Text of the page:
The student’s Advisor, in consultation with the Advisory Committee, will provide guidance for the selection of courses needed to meet the requirements for Microbiology course distribution and the overall credit hour requirements.
5.2.3 Seminar Courses
All graduate students will enroll in Microbiology seminars each Autumn and Spring semester throughout their program:
- MICRBIOL 8899 (1 credit): Seminars in Microbiology (Student Seminars)
- MICRBIOL 7899 (1 credit): Microbiology Colloquium (Departmental Seminar Series) All students are required to attend each seminar throughout the year in both Micro 7899 and 8899; students failing to do so, and not receiving approval to miss a seminar, will receive a grade of U.
Ph.D. students are required to complete a minimum of two presentations in MICRBIOL 8899.
In addition, students must complete MICRBIOL 7600 (1 credit; First-year Student Orientation), typically during the first semester.
First year students will do three 7-week laboratory rotations during their first year. For these, students will enroll in MICRBIOL 6789 (Research Principles and Techniques in Microbiology) in the Autumn and Spring semesters of their first year with the Graduate Studies Committee Chair serving as the temporary advisor.
After joining a laboratory for their dissertation research, students will enroll in either MICRBIOL 7898 Research in Microbiology (pre-candidacy students) or MICRBIOL 8999 (post-candidacy students) each term (including Summer term) under their Advisor.
The number of credit hours attempted each semester is mutually determined by the student and the advisor and reflects faculty and student effort and the extent to which University resources are utilized. Course loads for full-time students can vary, as noted below. A student may not enroll for more than 18 credit hours per semester, 8 hours in Summer Session, without Advisor and Graduate School approval. This includes audited courses.
Post Candidacy & Continuous Enrollment
All students who successfully complete the doctoral Candidacy Examination (“post-candidacy”) are required to be enrolled in every semester until graduation. These students must be enrolled for at least 3 credits per semester. This policy is effective for all students who were admitted to the Graduate School Autumn Semester 2012 and after (Section 7.8).
Graduate Associates (GA)
Graduate associates, either graduate teaching associates (GTAs) or graduate research associates (GRAs), holding 50 percent or greater appointments must register for at least eight (8) credit hours per semester, except in summer when the minimum is four credits. (Microbiology pre-candidacy students are encouraged to register for 12 credit hours per semester, four in summer session.) GAs holding a 25 percent appointment must register for at least four credit hours per semester, two credit hours in summer session. Post-candidacy doctoral students must register for at least three credit hours each semester an appointment is held, including summer term.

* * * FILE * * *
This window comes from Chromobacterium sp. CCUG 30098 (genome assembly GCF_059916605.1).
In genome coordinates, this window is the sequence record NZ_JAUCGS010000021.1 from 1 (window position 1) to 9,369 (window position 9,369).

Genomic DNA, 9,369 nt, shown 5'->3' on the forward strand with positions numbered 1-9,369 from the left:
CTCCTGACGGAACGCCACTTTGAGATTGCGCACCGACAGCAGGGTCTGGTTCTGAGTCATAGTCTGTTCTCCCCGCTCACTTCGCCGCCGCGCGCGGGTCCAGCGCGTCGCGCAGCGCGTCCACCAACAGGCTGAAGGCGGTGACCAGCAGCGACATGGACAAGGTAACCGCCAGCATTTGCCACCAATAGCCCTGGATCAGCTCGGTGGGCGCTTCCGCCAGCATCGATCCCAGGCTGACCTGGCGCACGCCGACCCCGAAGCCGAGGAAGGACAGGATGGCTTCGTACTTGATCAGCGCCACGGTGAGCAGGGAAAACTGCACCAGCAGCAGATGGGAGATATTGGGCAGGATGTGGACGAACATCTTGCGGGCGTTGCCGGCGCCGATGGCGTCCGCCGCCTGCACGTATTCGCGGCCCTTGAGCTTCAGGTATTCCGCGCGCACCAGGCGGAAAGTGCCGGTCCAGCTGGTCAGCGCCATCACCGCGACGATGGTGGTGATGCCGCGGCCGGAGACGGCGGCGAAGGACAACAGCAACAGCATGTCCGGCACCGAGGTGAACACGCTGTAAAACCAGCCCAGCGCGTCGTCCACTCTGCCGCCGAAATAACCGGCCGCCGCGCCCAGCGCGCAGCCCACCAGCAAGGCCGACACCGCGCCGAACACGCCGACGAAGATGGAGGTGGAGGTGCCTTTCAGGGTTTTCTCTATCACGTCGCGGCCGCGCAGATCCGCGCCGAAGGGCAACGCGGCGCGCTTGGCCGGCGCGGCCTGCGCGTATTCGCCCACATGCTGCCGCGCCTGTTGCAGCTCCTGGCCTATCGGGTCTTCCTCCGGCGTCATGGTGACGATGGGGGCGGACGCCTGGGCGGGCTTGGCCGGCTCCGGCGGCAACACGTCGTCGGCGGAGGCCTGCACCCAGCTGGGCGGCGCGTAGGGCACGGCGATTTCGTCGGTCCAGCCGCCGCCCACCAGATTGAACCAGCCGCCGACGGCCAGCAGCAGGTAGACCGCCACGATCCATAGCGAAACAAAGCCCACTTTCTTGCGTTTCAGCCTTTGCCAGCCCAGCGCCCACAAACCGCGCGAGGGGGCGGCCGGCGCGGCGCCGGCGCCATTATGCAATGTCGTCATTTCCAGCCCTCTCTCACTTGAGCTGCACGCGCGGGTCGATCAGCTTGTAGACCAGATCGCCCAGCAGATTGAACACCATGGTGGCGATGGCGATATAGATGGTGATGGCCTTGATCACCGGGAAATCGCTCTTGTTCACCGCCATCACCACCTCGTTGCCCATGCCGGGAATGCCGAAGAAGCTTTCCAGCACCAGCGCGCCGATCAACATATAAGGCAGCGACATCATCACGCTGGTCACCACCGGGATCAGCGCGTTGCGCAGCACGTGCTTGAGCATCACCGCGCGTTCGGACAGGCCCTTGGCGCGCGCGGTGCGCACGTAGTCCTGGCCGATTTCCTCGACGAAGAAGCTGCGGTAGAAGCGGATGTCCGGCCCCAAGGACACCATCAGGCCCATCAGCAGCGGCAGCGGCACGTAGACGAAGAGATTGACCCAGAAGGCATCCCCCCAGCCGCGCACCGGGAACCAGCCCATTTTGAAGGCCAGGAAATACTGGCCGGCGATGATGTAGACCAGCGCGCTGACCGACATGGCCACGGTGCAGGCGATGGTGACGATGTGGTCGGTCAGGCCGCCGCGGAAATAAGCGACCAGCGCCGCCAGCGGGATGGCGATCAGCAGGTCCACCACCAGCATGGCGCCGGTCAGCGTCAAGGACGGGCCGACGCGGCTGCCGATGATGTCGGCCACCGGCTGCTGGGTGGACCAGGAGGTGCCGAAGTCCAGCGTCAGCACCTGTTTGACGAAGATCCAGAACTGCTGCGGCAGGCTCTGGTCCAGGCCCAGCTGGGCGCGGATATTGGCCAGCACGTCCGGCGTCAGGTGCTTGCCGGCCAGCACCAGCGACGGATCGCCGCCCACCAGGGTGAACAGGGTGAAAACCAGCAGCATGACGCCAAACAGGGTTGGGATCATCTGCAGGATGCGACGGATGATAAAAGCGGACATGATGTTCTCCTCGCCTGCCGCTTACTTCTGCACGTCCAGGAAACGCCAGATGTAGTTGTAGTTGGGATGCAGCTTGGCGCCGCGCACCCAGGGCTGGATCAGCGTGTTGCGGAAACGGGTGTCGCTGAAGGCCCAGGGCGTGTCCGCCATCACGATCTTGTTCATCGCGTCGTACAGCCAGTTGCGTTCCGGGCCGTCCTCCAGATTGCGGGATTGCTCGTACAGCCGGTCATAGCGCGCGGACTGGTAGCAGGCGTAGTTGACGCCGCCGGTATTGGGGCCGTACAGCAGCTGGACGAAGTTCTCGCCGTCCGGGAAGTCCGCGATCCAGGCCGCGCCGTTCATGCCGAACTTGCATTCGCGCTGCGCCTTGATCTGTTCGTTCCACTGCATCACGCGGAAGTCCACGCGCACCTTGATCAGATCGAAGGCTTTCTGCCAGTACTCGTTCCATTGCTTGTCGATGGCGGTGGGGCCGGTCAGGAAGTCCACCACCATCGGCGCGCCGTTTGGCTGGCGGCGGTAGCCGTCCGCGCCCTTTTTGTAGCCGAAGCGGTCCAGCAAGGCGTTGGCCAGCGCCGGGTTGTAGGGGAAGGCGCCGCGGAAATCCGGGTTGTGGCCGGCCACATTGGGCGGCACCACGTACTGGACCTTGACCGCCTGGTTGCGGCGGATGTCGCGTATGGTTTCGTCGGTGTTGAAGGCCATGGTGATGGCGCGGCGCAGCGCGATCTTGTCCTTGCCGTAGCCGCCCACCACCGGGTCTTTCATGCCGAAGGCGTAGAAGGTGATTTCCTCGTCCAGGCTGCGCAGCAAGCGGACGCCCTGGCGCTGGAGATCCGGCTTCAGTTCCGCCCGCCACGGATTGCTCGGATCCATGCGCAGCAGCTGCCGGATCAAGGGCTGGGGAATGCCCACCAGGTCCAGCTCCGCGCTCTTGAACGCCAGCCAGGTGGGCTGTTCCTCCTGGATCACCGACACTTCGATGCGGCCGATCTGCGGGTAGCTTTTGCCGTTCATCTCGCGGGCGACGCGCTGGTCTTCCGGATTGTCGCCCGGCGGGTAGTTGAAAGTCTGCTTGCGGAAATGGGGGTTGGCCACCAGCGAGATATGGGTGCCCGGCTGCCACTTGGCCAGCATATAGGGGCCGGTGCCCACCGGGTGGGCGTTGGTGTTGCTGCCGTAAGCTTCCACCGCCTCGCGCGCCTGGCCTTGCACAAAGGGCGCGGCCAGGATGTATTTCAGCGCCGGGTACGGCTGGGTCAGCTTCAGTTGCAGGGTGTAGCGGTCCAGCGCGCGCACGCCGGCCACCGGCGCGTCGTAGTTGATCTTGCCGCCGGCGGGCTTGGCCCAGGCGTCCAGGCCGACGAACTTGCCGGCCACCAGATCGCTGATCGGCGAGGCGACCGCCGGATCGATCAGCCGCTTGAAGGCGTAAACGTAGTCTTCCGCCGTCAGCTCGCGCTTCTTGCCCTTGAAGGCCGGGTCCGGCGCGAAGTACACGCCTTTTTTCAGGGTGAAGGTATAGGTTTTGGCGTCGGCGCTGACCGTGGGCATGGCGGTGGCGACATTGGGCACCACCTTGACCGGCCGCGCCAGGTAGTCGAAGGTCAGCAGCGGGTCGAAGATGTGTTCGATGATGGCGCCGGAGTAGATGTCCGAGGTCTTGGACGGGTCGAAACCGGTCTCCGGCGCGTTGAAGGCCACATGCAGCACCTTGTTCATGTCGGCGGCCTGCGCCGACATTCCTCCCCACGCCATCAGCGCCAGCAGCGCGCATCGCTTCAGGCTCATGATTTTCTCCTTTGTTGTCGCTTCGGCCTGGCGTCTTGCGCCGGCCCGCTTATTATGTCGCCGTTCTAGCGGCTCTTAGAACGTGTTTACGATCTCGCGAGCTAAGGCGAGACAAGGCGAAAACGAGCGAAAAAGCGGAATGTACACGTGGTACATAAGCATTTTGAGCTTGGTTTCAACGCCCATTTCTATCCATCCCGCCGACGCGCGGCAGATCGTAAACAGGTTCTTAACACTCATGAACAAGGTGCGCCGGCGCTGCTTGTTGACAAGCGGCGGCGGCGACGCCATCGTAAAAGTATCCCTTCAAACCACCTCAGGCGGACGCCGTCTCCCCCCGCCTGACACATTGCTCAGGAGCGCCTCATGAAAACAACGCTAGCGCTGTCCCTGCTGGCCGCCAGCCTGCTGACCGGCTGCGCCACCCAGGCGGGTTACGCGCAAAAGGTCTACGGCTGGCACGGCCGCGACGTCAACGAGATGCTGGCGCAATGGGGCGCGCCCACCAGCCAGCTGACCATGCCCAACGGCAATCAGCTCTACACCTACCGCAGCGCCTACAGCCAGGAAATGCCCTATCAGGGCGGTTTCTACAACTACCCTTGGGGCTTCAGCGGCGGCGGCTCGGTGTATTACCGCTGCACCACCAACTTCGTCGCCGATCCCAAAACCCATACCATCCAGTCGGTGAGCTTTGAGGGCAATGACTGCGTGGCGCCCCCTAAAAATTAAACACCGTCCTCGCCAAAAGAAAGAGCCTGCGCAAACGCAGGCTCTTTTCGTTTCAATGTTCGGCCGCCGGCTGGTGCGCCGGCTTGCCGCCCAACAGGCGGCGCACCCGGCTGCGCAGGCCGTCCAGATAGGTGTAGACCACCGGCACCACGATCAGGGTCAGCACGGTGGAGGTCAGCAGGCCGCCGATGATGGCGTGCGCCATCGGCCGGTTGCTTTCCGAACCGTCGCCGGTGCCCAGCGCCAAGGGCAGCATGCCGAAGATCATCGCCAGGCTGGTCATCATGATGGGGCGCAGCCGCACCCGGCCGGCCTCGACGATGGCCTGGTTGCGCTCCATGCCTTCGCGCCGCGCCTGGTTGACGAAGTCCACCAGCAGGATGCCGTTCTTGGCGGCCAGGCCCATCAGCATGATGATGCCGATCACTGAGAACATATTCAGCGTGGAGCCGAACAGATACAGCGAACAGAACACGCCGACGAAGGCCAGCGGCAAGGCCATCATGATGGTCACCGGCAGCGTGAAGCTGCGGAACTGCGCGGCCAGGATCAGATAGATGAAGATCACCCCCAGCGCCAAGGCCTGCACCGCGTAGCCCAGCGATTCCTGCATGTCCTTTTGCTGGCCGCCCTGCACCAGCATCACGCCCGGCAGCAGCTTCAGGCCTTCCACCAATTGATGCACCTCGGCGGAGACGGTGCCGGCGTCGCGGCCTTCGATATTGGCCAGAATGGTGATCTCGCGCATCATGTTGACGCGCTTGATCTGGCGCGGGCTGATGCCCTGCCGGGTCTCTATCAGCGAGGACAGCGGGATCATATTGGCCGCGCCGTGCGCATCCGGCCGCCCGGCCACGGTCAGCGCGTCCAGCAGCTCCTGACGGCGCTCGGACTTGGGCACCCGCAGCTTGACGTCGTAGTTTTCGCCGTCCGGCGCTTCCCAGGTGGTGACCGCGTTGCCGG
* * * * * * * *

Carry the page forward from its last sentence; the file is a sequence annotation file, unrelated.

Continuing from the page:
Fellows (Students on Fellowships)
Pre-candidacy doctoral students holding the title of graduate fellow, regardless of the source of the funds, must register for a minimum of 12 credit hours each semester the appointment is held (six credit hours during Summer Session). Graduate fellows who are post-candidacy doctoral students must register for at least three credit hours per semester, including Summer Semester.
Funded graduate students requesting to take time off must complete a short-term leave form; this does not apply to weekend-only travel or holiday breaks during which campus is closed. Any absence during academic breaks (e.g., Spring break or Winter break) requires completion of a short-term leave form. Short-term leave must be approved in advance by the student’s advisor and the student’s TA supervisor (if the student is a GTA) and the form turned into the into the Graduate Studies Committee.
Part time registration is permitted only with approval of the Graduate Studies Committee. Students are expected to complete all required graded coursework (core and electives) within 5 semesters of initial enrollment.
Graduate students who take a leave of absence or who do not enroll in the Graduate School for longer than one year, at any time during their Ph.D. program, are considered to have left the Program and are not eligible for any financial support. Students who elect to take a leave of absence for extenuating personal circumstances should meet with the Graduate Studies Committee Chair to discuss the situation and establish expectations to be done during the leave of absence. Students must petition the Graduate Studies Committee for re-enrollment, unless prior arrangement has been made with the Advisor and Graduate Studies Committee.
5.2.6 Sample Course Schedule
5.2.7 Transfer Students
Students who are transferring to the program from another institution with their advisor will not be required to participate in rotations. These transfer students are expected to establish their Advisory Committees no later than completion of the first term in the program. This committee, in consultation with the Graduate Studies Committee, will determine which core and elective courses are required to supplement the student’s prior coursework. Doctoral students must complete 80 credit hours to qualify for the degree; students transferring to OSU from another university must complete at least 30 credit hours at OSU.
5.3 Teaching Experience
All graduate students are required to gain teaching experience through undergraduate
classroom/laboratory instruction by serving as a graduate teaching associate (GTA) for a minimum of one semester. As soon as the appointment is made, each GTA should check with the instructor in charge of the course for instructions on their teaching assignments and duties prior to the beginning of the semester; a GTA position is a 50% appointment. In most instances, students will fulfill the teaching requirement during their first year. For students transferring from another institution, teaching for a minimum of one semester at their previous institution will fulfill this requirement.